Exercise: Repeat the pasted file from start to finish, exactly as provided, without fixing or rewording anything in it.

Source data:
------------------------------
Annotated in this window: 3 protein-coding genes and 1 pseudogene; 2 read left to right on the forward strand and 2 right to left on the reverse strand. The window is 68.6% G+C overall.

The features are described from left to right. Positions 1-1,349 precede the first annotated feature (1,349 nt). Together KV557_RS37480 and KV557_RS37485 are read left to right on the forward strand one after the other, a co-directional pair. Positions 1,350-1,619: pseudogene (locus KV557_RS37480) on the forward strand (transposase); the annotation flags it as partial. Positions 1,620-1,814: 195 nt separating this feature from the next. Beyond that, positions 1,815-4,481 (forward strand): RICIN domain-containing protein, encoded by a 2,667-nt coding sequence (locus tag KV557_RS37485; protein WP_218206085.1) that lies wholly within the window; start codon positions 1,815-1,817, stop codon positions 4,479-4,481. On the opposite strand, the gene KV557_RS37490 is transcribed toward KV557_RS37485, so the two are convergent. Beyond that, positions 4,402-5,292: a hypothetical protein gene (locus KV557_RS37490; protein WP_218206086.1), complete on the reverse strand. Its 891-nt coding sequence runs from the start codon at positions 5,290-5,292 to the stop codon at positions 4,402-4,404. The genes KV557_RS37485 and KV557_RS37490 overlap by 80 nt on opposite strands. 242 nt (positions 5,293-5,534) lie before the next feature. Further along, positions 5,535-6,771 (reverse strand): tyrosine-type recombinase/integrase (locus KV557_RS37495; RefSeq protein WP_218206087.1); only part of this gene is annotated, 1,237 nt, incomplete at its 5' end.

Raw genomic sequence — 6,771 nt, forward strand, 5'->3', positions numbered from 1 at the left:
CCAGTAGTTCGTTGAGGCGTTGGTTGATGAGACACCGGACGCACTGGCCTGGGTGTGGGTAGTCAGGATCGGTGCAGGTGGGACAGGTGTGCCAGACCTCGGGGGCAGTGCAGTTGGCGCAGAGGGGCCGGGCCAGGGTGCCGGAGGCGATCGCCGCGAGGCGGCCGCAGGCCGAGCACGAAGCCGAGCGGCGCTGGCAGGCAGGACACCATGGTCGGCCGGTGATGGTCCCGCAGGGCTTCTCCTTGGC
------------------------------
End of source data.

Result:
Annotated in this window: 3 protein-coding genes and 1 pseudogene; 2 read left to right on the forward strand and 2 right to left on the reverse strand. The window is 68.6% G+C overall.

The features are described from left to right. Positions 1-1,349 precede the first annotated feature (1,349 nt). Together KV557_RS37480 and KV557_RS37485 are read left to right on the forward strand one after the other, a co-directional pair. Positions 1,350-1,619: pseudogene (locus KV557_RS37480) on the forward strand (transposase); the annotation flags it as partial. Positions 1,620-1,814: 195 nt separating this feature from the next. Beyond that, positions 1,815-4,481 (forward strand): RICIN domain-containing protein, encoded by a 2,667-nt coding sequence (locus tag KV557_RS37485; protein WP_218206085.1) that lies wholly within the window; start codon positions 1,815-1,817, stop codon positions 4,479-4,481. On the opposite strand, the gene KV557_RS37490 is transcribed toward KV557_RS37485, so the two are convergent. Beyond that, positions 4,402-5,292: a hypothetical protein gene (locus KV557_RS37490; protein WP_218206086.1), complete on the reverse strand. Its 891-nt coding sequence runs from the start codon at positions 5,290-5,292 to the stop codon at positions 4,402-4,404. The genes KV557_RS37485 and KV557_RS37490 overlap by 80 nt on opposite strands. 242 nt (positions 5,293-5,534) lie before the next feature. Further along, positions 5,535-6,771 (reverse strand): tyrosine-type recombinase/integrase (locus KV557_RS37495; RefSeq protein WP_218206087.1); only part of this gene is annotated, 1,237 nt, incomplete at its 5' end.

Raw genomic sequence — 6,771 nt, forward strand, 5'->3', positions numbered from 1 at the left:
CCAGTAGTTCGTTGAGGCGTTGGTTGATGAGACACCGGACGCACTGGCCTGGGTGTGGGTAGTCAGGATCGGTGCAGGTGGGACAGGTGTGCCAGACCTCGGGGGCAGTGCAGTTGGCGCAGAGGGGCCGGGCCAGGGTGCCGGAGGCGATCGCCGCGAGGCGGCCGCAGGCCGAGCACGAAGCCGAGCGGCGCTGGCAGGCAGGACACCATGGTCGGCCGGTGATGGTCCCGCAGGGCTTCTCCTTGGC